TAMPA, Fla. (AP) - The little girl's voice on the 911 call was
faint, yet cheerful.
"Hi. This is Nadia and I'm the girl that got lost."
With that one declaration, central Florida police knew Tuesday that after four days of searching and lots of prayer, they had found missing 11-year-old Nadia Bloom.
The fifth-grader, who has Asperger's syndrome, a type of autism-related disorder, was found in an alligator-infested swamp in Winter Springs by a man who attends the same church as her
family, police said.
James King said she was in a dry patch in the middle of the swamp.
"Hey, I've got her," King said in the 911 call. "I've got Nadia."
King said that the girl had bug bites yet "no major injuries, just exposure."
King added: "The Lord told me where to find her."
The dispatcher asked to speak with Nadia, and that's when she said hello.
"She was very calm, she was very matter of fact. There was no panic," King said on ANB's "Good Morning America" on Tuesday.
The girl, who had last been seen Friday, was taken to a hospital in nearby Longwood, where she was evaluated and treated for dehydration and insect bites, said Winter Springs Police Chief
"If I never believed in miracles, I sure do now," Brunelle said.
The medical director at South Seminole Hospital, Dr. Rakish Parekh, told reporters that Nadia was smiling and had some bruises and bites. She was getting intravenous fluids for dehydration.
"She is doing remarkably well," he said.
Later, Geo Morales, a spokesman for hospital, said that Nadia's family requested privacy and said he could not release any information about her, including whether she was still being
Brunelle said Tuesday night that he wasn't sure if Nadia had yet gone home.
"Children can be very resilient," Brunelle said. "Especially Nadia. She's a driven young lady, and she surprised a lot of people today."
The discovery was welcome - and rare - in a state that has been plagued with missing children.
Brunelle said Nadia told rescuers two things: "I'm glad you guys found me" and "I can't believe you guys rescued me."
Her sister has said Nadia may have gone into the dense woods hoping to make a nature video.
As they waited for rescuers to arrive, King gave her a nutritional shake, an apple and some water.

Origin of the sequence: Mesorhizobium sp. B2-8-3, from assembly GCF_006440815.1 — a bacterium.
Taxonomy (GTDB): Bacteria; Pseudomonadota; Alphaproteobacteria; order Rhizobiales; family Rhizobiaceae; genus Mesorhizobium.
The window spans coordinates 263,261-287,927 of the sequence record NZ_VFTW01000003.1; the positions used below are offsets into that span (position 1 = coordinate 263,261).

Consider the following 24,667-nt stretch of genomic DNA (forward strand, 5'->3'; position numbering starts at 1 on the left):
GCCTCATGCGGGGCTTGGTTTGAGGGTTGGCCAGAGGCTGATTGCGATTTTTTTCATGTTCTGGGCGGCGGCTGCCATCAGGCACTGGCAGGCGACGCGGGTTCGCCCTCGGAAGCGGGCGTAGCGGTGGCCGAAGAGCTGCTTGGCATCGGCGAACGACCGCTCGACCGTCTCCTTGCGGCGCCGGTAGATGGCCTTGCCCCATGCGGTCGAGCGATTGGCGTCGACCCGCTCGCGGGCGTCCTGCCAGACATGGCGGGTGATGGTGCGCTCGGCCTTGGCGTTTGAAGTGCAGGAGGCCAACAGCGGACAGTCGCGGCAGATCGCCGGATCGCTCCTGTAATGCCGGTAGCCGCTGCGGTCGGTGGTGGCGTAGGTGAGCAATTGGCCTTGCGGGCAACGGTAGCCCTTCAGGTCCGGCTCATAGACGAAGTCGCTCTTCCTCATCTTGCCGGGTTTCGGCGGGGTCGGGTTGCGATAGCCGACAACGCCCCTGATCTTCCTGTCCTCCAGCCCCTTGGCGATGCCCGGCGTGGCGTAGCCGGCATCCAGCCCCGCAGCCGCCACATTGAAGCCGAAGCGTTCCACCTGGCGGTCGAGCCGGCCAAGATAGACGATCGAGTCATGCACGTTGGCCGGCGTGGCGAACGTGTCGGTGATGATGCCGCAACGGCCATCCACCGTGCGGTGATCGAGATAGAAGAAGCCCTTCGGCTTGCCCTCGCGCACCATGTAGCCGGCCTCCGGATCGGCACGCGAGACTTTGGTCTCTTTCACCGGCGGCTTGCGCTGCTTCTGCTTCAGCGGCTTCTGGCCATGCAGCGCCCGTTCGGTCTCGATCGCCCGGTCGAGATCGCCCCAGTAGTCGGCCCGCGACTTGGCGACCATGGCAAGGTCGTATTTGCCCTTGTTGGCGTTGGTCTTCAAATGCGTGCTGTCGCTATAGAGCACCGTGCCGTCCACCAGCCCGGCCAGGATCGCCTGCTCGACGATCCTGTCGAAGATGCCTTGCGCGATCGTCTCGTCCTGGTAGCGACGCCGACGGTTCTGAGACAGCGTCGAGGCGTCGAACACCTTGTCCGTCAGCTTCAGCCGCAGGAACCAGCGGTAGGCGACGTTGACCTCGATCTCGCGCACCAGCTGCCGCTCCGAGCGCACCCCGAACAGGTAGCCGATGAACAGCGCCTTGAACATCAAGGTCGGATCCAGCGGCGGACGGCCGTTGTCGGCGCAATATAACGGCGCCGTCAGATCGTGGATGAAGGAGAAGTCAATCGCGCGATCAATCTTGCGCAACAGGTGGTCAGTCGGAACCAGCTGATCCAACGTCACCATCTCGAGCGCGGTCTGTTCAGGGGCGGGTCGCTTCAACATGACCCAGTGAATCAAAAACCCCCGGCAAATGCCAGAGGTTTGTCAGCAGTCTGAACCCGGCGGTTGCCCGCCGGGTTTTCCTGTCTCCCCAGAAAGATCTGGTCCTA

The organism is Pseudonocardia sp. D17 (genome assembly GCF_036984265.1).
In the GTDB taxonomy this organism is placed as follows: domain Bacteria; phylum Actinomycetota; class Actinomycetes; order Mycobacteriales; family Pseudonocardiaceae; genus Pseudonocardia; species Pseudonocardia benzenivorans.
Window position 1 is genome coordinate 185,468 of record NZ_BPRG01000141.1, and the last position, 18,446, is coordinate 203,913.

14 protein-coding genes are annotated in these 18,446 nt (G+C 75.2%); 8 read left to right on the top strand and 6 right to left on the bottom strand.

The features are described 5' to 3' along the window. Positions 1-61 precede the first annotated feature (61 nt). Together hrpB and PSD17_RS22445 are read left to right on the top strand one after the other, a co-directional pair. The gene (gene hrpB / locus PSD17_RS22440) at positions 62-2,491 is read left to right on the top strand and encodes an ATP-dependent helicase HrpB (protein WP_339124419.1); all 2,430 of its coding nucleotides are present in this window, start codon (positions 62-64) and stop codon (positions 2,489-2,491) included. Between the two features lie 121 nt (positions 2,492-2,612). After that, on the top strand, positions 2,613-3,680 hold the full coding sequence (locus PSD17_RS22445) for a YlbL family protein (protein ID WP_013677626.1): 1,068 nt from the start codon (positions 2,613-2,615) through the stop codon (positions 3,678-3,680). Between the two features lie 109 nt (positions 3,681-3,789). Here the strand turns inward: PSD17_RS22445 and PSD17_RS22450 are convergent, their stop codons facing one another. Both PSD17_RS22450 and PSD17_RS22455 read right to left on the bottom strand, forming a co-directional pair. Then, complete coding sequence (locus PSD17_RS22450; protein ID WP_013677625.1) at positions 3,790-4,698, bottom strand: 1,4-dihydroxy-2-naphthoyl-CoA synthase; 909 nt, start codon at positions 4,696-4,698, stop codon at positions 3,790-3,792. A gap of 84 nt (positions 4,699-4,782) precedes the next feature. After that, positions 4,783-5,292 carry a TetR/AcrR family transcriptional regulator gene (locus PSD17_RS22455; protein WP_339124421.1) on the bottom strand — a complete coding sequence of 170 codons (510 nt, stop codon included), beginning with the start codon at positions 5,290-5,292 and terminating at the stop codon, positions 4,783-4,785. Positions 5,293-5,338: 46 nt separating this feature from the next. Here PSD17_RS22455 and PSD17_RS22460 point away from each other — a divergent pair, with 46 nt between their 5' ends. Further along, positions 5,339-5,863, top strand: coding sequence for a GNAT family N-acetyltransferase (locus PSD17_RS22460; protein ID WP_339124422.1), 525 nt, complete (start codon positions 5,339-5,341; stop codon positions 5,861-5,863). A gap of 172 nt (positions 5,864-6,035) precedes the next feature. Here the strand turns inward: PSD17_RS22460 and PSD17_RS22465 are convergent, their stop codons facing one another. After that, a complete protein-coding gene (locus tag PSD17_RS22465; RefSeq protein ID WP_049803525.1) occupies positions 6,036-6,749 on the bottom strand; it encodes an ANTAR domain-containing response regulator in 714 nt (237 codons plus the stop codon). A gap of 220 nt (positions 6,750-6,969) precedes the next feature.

During the 911 call, King asked Nadia if he could take her photo, "so you can show how God protected you."
"Sure!" Nadia replied.
King then unfurled toilet paper around a tree in an attempt to draw attention to where they were.
Using cell phone signals and GPS coordinates, authorities found them in the swamp.
"Mr. King is a hero right now," said Brunelle. "He led us to her."
Brunelle added that detectives questioned King about the rescue and want to speak with Nadia about how she spent her time while she was missing.
Brunelle did say that Nadia told them that she had not talked to anyone since going into the woods on Friday.
"Nadia hasn't indicated to us in any way that Mr. King is involved in anything improper," the chief said Tuesday evening.
Speaking Wednesday morning on the CBS "Early Show," Brunelle said King was "an absolute hero."
Authorities began searching for her in wooded areas near Lake Jesup, one of the most alligator-filled lakes in central Florida. The fifth-grader was last seen riding her bike and authorities
became alarmed when they found it and her helmet in her neighborhood. She did have a backpack with her.
It took nearly two hours for rescuers to carry Nadia out of the thick brush and swamp.
Shortly after word came that she was alive, her father briefly spoke to the media.
"It all came so fast and it just shows the compassion of the human spirit. It should give everybody encouragement," Jeff Bloom said after rescue crews lifted her into an ambulance.
When asked how he felt, Bloom said: "I can't even describe it. Let's give the glory to God."
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